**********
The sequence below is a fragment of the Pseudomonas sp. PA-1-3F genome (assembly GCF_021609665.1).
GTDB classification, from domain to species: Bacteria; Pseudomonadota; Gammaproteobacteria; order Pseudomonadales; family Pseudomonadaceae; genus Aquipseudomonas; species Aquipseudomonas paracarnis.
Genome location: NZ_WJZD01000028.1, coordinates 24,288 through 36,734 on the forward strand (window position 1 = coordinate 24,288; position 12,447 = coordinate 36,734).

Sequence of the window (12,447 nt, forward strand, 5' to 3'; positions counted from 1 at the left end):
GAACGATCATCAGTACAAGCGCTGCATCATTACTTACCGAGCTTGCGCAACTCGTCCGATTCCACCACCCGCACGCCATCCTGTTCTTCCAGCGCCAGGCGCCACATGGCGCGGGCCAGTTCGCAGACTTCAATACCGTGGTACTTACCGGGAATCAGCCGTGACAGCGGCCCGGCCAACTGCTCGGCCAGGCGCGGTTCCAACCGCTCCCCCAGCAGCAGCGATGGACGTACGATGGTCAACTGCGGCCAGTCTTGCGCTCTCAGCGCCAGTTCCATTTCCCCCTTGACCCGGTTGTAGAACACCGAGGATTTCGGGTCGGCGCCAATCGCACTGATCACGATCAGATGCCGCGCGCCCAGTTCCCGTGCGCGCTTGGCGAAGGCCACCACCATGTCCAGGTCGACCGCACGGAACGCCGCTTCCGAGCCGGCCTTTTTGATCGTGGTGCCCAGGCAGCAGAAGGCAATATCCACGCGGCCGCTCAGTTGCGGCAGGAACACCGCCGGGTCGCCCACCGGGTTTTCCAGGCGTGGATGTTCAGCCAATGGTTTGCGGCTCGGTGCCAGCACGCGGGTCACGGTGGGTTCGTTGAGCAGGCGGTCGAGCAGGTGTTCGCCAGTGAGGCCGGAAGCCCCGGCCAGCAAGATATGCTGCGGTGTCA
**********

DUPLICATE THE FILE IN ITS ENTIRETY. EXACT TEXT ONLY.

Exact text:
The sequence below is a fragment of the Pseudomonas sp. PA-1-3F genome (assembly GCF_021609665.1).
GTDB classification, from domain to species: Bacteria; Pseudomonadota; Gammaproteobacteria; order Pseudomonadales; family Pseudomonadaceae; genus Aquipseudomonas; species Aquipseudomonas paracarnis.
Genome location: NZ_WJZD01000028.1, coordinates 24,288 through 36,734 on the forward strand (window position 1 = coordinate 24,288; position 12,447 = coordinate 36,734).

Sequence of the window (12,447 nt, forward strand, 5' to 3'; positions counted from 1 at the left end):
GAACGATCATCAGTACAAGCGCTGCATCATTACTTACCGAGCTTGCGCAACTCGTCCGATTCCACCACCCGCACGCCATCCTGTTCTTCCAGCGCCAGGCGCCACATGGCGCGGGCCAGTTCGCAGACTTCAATACCGTGGTACTTACCGGGAATCAGCCGTGACAGCGGCCCGGCCAACTGCTCGGCCAGGCGCGGTTCCAACCGCTCCCCCAGCAGCAGCGATGGACGTACGATGGTCAACTGCGGCCAGTCTTGCGCTCTCAGCGCCAGTTCCATTTCCCCCTTGACCCGGTTGTAGAACACCGAGGATTTCGGGTCGGCGCCAATCGCACTGATCACGATCAGATGCCGCGCGCCCAGTTCCCGTGCGCGCTTGGCGAAGGCCACCACCATGTCCAGGTCGACCGCACGGAACGCCGCTTCCGAGCCGGCCTTTTTGATCGTGGTGCCCAGGCAGCAGAAGGCAATATCCACGCGGCCGCTCAGTTGCGGCAGGAACACCGCCGGGTCGCCCACCGGGTTTTCCAGGCGTGGATGTTCAGCCAATGGTTTGCGGCTCGGTGCCAGCACGCGGGTCACGGTGGGTTCGTTGAGCAGGCGGTCGAGCAGGTGTTCGCCAGTGAGGCCGGAAGCCCCGGCCAGCAAGATATGCTGCGGTGTCA